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Journal of Biomedicine and Biotechnology
Volume 2011 (2011), Article ID 785158, 14 pages
Research Article

Mutation of Herpesvirus Saimiri ORF51 Glycoprotein Specifically Targets Infectivity to Hepatocellular Carcinoma Cell Lines

1Institute of Molecular and Cellular Biology, Faculty of Biological Sciences, University of Leeds, Leeds LS2 9JT, UK
2Astbury Centre for Structural Molecular Biology, University of Leeds, Leeds LS2 9JT, UK

Received 18 June 2010; Revised 14 October 2010; Accepted 14 October 2010

Academic Editor: Michael J. Spinella

Copyright © 2011 Susan J. Turrell and Adrian Whitehouse. This is an open access article distributed under the Creative Commons Attribution License, which permits unrestricted use, distribution, and reproduction in any medium, provided the original work is properly cited.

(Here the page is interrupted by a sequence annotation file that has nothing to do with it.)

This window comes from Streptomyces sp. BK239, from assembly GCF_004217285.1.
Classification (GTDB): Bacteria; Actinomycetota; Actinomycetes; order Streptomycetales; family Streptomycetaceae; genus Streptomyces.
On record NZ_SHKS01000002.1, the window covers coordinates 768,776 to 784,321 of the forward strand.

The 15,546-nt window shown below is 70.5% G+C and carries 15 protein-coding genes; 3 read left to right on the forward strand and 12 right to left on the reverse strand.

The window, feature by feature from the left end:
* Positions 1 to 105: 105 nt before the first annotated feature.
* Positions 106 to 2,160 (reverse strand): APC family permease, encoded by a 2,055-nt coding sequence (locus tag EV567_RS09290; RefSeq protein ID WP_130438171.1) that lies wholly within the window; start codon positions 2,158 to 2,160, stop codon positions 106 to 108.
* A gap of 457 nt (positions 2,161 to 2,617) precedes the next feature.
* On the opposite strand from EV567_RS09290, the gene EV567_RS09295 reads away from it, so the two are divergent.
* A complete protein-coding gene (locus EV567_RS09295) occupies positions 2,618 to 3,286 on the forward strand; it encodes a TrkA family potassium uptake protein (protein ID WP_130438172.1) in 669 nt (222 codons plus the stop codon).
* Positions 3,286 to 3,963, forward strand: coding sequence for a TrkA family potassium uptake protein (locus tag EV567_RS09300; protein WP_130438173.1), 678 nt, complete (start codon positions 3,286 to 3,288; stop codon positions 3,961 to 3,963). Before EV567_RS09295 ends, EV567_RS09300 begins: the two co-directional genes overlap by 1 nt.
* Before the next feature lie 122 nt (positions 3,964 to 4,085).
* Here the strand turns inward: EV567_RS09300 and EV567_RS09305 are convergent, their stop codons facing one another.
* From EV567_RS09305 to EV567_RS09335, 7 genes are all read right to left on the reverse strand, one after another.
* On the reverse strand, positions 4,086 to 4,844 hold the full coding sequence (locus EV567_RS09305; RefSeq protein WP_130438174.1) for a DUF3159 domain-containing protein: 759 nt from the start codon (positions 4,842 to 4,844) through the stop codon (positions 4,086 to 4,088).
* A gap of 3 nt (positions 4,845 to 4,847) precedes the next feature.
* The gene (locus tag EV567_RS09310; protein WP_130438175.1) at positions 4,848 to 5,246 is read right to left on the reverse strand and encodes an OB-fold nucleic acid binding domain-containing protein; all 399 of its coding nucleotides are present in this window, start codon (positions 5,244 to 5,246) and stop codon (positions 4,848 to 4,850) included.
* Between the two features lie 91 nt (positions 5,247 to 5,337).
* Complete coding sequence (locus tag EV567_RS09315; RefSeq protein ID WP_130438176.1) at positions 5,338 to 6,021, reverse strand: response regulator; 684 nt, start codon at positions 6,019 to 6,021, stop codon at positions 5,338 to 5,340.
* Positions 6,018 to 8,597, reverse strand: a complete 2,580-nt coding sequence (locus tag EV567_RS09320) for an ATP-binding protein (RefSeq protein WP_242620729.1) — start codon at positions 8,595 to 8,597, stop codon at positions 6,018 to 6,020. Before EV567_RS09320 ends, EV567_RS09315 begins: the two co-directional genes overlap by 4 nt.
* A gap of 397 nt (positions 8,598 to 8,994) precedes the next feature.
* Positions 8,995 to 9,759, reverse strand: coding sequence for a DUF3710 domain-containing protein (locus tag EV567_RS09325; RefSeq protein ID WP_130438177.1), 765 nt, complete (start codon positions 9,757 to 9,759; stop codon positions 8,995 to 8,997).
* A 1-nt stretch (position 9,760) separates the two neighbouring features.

Herpesvirus saimiri (HVS) is a gamma herpesvirus with several properties that make it an amenable gene therapy vector; namely its large packaging capacity, its ability to persist as a nonintegrated episome, and its ability to infect numerous human cell types. We used RecA-mediated recombination to develop an HVS vector with a mutated virion protein. The heparan sulphate-binding region of HVS ORF51 was substituted for a peptide sequence which interacts with somatostatin receptors (SSTRs), overexpressed on hepatocellular carcinoma (HCC) cells. HVS mORF51 showed reduced infectivity in non-HCC human cell lines compared to wild-type virus. Strikingly, HVS mORF51 retained its ability to infect HCC cell lines efficiently. However, neutralisation assays suggest that HVS mORF51 has no enhanced binding to SSTRs. Therefore, mutation of the ORF51 glycoprotein has specifically targeted HVS to HCC cell lines by reducing the infectivity of other cell types; however, the mechanism for this targeting is unknown.